Michigan commission moves ahead with proposal for public defender standards
A Michigan agency is seeking public comment on a recommendation creating uniform standards for public defenders in the state.
The 15-member Michigan Indigent Defense Commission created the proposal. The standards include better education and training for attorneys and mandatory interviews with defendants, along with other practices that improve legal service.
Commission Chair James Fisher says that these recommendations are necessary to improve a Michigan public defense system that, in his eyes, is failing and inconsistent in too many areas.
"Part of the criticism of Michigan's system up to this point has been that there are no standards," he says. "You have some places where the counties or municipalities may be doing a very good job at providing these services, in other areas they are quite deficient."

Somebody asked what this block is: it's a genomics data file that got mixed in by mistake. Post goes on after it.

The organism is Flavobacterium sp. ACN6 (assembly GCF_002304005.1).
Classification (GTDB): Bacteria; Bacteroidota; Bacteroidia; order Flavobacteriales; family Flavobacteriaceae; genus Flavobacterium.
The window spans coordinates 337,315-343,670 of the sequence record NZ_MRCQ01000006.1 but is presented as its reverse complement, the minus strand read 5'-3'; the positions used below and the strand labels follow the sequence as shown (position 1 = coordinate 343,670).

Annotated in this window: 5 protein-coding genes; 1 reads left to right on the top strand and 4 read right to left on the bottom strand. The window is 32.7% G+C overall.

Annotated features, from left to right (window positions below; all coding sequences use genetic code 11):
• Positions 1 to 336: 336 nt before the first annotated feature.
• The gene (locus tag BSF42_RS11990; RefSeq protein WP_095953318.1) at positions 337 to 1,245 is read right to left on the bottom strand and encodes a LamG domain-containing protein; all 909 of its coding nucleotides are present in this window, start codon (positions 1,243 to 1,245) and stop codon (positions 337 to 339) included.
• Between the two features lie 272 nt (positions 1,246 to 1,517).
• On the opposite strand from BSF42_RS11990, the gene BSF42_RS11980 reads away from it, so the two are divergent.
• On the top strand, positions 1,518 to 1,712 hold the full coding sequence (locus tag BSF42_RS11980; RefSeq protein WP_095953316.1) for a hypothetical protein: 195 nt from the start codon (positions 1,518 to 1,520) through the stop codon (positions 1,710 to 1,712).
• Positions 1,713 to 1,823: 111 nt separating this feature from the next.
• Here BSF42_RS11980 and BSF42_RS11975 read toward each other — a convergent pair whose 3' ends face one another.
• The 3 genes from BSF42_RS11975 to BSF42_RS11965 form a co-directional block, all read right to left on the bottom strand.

Fisher also believes that creating statewide guidelines will increase the amount of state funding counties will receive in order to meet them.
"The legislation anticipates that the state will start participating in a major way to defray the costs of these services and upgrading them to a more reasonable level," he says.
The Commission anticipates that these initial proposals should face little opposition, however it hopes to later expand them to include more controversial topics such as minimum attorney pay and case load limits.
A previous version of this story said the state Legislature would have to approve the changes the commission is recommending. That is incorrect.